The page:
Partial Presence: Is it Rude to Attend Only Part of a Wedding?

Q: We have been invited to a black tie wedding that is several hours away. The church is at least an hour’s drive from the reception and is scheduled to begin four hours after the wedding service. We were planning on staying at a hotel near the reception location, but conflicts with our children’s activities the following day requires that we return immediately after the reception. Would it be considered rude if we did not attend the wedding service and went directly to the reception?’

A: A wedding is all about the ceremony, not the reception. However, when brides and grooms plan a wedding with such a long gap between the ceremony and reception it is expected that there will be guests who can’t spare the time to attend both. Therefore, it is not rude. It is unfortunate, but there is plenty of precedent and quite simply, it happens that this expanse of time makes it difficult if not impossible for all guests to attend both. You have to work out your attendance according to the pressing demands of your own lives

Second Time Around: Should the Circumstances of My First Wedding Affect My Second?

Q: I am getting married for the second time. My first wedding did not involve a ceremony, and I didn’t have attendants, wedding dress, veil, reception etc. I am marrying someone who hasn’t been married before, and my Aunt is stating that I shouldn’t have a veil, or anything that resembles a traditional wedding dress etc. She gave me an etiquette book that Amy Vanderbilt wrote dated 1995. Has etiquette changed? Is it permissible to have an actual wedding considering the circumstances of my first?

A: Absolutely. You may have as formal or informal a wedding as you like, including wearing a wedding gown and a headpiece. The only difference is that you probably would not wear a face veil, unless your religion requires it, and you would not have a train other than a fairly short one. It also is tradition that a second-time (or more) bride does not carry orange blossoms, although that is rarely an issue.  Lots has changed since 1995 – look for Emily Post’s Weddings for the most current information, and have every confidence that you may have the wedding you like with no breach of etiquette at all. You just may want to find appropriate chapters to share with your aunt so that she is not concerned.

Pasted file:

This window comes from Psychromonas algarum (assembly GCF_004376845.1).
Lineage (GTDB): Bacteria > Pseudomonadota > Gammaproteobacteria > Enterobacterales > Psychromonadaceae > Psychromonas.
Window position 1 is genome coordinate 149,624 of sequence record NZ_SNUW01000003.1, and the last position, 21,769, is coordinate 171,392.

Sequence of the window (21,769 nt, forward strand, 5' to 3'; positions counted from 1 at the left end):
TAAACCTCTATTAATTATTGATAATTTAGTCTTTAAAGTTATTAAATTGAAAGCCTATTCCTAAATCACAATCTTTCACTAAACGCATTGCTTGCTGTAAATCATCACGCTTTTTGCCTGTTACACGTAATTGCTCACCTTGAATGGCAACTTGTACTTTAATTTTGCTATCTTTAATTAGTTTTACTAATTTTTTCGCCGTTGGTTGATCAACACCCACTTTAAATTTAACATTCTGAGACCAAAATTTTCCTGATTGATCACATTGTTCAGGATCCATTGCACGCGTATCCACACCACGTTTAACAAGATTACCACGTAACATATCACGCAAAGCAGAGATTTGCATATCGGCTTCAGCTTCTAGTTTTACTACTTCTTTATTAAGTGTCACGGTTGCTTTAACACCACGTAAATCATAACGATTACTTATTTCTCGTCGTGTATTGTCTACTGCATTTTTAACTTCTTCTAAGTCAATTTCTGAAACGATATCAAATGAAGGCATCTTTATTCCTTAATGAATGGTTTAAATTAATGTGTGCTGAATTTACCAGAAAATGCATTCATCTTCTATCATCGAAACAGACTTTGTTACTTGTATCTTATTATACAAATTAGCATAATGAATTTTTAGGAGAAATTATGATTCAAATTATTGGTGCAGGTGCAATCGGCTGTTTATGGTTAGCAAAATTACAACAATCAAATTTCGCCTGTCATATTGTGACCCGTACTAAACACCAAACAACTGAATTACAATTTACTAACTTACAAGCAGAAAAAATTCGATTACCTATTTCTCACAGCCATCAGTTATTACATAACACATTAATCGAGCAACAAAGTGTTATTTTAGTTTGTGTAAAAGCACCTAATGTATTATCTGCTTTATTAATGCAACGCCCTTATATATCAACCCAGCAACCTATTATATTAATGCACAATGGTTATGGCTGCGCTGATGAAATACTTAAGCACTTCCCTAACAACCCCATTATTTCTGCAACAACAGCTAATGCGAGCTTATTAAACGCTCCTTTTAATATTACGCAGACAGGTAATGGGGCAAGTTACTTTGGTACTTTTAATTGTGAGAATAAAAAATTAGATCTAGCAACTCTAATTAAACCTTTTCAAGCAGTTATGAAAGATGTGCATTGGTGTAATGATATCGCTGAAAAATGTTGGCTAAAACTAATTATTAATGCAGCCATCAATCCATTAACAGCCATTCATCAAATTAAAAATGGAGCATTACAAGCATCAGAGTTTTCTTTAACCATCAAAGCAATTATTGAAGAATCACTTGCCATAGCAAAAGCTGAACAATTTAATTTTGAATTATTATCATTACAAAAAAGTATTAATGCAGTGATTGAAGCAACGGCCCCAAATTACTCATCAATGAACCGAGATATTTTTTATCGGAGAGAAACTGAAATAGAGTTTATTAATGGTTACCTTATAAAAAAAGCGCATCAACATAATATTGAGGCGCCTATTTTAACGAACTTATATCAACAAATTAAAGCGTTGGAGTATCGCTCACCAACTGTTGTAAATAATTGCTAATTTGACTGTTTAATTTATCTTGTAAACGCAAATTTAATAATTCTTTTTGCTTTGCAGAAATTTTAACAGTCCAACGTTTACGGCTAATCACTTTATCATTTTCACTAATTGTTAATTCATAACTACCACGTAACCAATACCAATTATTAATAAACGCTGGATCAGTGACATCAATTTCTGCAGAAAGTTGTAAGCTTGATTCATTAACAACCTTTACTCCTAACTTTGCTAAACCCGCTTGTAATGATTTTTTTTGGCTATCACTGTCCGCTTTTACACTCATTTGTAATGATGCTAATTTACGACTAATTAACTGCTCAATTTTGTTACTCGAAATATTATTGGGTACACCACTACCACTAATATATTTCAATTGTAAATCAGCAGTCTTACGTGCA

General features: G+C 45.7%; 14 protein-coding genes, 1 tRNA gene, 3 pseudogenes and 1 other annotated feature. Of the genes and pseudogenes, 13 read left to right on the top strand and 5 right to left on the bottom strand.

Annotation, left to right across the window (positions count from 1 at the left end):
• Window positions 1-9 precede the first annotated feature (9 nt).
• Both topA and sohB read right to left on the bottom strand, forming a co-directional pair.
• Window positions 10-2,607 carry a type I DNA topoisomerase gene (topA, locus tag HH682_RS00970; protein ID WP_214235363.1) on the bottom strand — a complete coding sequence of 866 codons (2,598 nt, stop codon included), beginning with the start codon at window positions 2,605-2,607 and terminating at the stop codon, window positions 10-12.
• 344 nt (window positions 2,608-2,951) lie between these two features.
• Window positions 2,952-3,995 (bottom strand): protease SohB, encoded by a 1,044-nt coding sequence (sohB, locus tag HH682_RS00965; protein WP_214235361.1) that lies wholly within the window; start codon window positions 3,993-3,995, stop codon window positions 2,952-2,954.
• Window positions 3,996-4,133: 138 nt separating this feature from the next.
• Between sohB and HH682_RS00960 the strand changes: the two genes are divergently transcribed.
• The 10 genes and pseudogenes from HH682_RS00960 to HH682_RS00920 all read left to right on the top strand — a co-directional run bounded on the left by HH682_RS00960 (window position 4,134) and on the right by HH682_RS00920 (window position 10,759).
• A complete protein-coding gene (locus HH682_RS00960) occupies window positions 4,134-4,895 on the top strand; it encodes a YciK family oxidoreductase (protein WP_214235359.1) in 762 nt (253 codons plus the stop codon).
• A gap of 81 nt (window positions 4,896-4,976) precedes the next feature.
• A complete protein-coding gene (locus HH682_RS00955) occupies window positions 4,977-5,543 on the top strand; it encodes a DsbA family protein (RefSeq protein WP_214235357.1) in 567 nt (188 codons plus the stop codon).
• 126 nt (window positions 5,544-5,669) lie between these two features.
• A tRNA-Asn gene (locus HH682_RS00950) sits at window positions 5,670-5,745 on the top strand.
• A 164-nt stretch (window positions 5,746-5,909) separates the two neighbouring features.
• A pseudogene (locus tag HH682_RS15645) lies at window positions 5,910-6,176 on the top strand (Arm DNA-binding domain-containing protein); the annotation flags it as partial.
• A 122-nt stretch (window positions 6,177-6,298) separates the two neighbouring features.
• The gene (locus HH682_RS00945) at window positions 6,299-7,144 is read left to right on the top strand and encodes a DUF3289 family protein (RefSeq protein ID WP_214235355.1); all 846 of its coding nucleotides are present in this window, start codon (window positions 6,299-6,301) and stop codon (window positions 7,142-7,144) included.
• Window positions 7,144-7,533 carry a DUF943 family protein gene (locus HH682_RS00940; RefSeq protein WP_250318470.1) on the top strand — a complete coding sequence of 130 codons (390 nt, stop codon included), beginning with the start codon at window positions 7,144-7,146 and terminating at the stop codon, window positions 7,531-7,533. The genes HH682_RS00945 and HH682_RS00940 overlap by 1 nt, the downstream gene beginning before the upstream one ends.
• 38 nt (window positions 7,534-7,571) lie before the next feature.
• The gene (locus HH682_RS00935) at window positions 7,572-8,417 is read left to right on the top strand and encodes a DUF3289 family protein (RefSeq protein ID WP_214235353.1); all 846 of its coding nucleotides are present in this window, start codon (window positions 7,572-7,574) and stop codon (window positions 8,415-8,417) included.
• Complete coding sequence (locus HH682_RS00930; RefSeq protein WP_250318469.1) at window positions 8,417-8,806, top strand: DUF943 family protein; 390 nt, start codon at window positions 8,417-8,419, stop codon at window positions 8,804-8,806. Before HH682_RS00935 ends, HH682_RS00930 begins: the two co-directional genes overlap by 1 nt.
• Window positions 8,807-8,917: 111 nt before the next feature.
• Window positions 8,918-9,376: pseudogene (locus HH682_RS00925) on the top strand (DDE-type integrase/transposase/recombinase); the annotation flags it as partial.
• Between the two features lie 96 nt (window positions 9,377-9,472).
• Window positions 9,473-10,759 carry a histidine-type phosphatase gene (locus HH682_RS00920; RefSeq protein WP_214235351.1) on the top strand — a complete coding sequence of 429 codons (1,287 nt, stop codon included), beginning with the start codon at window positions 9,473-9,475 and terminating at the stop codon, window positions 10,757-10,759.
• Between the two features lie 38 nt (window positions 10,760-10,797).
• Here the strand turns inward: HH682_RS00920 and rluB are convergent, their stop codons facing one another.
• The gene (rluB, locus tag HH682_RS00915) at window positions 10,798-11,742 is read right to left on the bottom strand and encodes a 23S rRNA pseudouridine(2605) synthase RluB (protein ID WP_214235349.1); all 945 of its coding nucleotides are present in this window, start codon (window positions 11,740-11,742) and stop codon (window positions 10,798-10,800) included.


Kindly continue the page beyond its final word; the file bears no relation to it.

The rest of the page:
Ring Removal: When After Filing for Divorce Should you take off your Ring?

Q: I have filed for divorce and need to know if I should wait until the divorce is final before I take off my wedding band.’

A: No, you can remove it right now if you want to. A wedding band is not a permanent affixation to your finger. It is a symbol of your marriage, and if your marriage is ending, then you needn’t wear the symbol any longer.

Ceremony Courtsey: Can I Wear White to a Wedding?

Q: I was raised believing that it is disrespectful to the bride to wear white to her wedding. From the point of proper etiquette, does this still hold true?

A: White and ivory generally are reserved for the bride. If guests wear white, it usually is as an accent color, or white worn with color.

Sentimental Shipment: What Do I Do when a Gift Arrives Broken?

Q: My husband and I received a lovely wedding gift from friends of my parents who live in another country. Unfortunately, it was ceramic and broke during shipping. We would be happy to replace it ourselves, but we don’t know where it was purchased. We would really like to enjoy this gift, as it is one of very few things I have from the country where I was born, but it is beyond repair. Is it polite to ask the givers where they obtained the gift? Do I ask them this in the thank-you note, or should I write a separate note? Do I say it’s lovely and I want another one like it for someone else and never mention that it broke? What is the polite way to handle this situation? We want to avoid shaking down the givers for a replacement.

A: Hopefully, they insured the package.  If not, it still would be better to be honest.  Tell them that it was broken during shipping and that you don’t expect them to send a replacement but you would like to replace it since it is, as you said, one of the very few things from the country where you were born.  This way it allows your parents’ friends to send a replacement or just tell you where they bought it.